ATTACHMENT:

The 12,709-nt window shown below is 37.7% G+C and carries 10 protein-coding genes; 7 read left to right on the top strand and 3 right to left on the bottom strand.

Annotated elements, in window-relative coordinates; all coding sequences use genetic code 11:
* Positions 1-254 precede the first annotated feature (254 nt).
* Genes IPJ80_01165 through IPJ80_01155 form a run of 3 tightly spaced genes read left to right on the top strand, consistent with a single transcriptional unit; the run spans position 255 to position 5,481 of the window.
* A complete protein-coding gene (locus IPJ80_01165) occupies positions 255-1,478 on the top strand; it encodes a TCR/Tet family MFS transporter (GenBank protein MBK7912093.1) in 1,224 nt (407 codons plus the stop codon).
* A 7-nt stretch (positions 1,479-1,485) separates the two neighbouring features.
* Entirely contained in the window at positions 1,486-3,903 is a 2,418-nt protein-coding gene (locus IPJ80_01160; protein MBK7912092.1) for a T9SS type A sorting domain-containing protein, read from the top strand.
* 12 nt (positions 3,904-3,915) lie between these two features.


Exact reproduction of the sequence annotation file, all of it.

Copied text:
The 12,709-nt window shown below is 37.7% G+C and carries 10 protein-coding genes; 7 read left to right on the top strand and 3 right to left on the bottom strand.

Annotated elements, in window-relative coordinates; all coding sequences use genetic code 11:
* Positions 1-254 precede the first annotated feature (254 nt).
* Genes IPJ80_01165 through IPJ80_01155 form a run of 3 tightly spaced genes read left to right on the top strand, consistent with a single transcriptional unit; the run spans position 255 to position 5,481 of the window.
* A complete protein-coding gene (locus IPJ80_01165) occupies positions 255-1,478 on the top strand; it encodes a TCR/Tet family MFS transporter (GenBank protein MBK7912093.1) in 1,224 nt (407 codons plus the stop codon).
* A 7-nt stretch (positions 1,479-1,485) separates the two neighbouring features.
* Entirely contained in the window at positions 1,486-3,903 is a 2,418-nt protein-coding gene (locus IPJ80_01160; protein MBK7912092.1) for a T9SS type A sorting domain-containing protein, read from the top strand.
* 12 nt (positions 3,904-3,915) lie between these two features.